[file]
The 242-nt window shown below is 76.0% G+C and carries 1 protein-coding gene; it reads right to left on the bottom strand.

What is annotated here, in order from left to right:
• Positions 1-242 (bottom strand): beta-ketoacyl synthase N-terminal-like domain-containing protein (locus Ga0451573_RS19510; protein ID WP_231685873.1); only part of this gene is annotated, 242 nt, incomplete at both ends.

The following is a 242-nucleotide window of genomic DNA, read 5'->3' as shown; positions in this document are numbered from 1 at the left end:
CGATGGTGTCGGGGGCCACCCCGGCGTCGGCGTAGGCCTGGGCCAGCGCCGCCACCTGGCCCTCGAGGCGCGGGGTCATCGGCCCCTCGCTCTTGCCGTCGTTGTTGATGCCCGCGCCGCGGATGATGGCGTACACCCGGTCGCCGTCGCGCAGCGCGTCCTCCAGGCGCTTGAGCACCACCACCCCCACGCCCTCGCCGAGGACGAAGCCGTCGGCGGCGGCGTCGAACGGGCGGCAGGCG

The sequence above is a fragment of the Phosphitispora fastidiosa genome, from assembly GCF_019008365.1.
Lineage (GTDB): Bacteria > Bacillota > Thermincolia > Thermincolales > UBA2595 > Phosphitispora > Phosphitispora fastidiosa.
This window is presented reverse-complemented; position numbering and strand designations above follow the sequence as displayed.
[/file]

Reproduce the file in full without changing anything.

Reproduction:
The 242-nt window shown below is 76.0% G+C and carries 1 protein-coding gene; it reads right to left on the bottom strand.

What is annotated here, in order from left to right:
• Positions 1-242 (bottom strand): beta-ketoacyl synthase N-terminal-like domain-containing protein (locus Ga0451573_RS19510; protein ID WP_231685873.1); only part of this gene is annotated, 242 nt, incomplete at both ends.

The following is a 242-nucleotide window of genomic DNA, read 5'->3' as shown; positions in this document are numbered from 1 at the left end:
CGATGGTGTCGGGGGCCACCCCGGCGTCGGCGTAGGCCTGGGCCAGCGCCGCCACCTGGCCCTCGAGGCGCGGGGTCATCGGCCCCTCGCTCTTGCCGTCGTTGTTGATGCCCGCGCCGCGGATGATGGCGTACACCCGGTCGCCGTCGCGCAGCGCGTCCTCCAGGCGCTTGAGCACCACCACCCCCACGCCCTCGCCGAGGACGAAGCCGTCGGCGGCGGCGTCGAACGGGCGGCAGGCG

The sequence above is a fragment of the Phosphitispora fastidiosa genome, from assembly GCF_019008365.1.
Lineage (GTDB): Bacteria > Bacillota > Thermincolia > Thermincolales > UBA2595 > Phosphitispora > Phosphitispora fastidiosa.
This window is presented reverse-complemented; position numbering and strand designations above follow the sequence as displayed.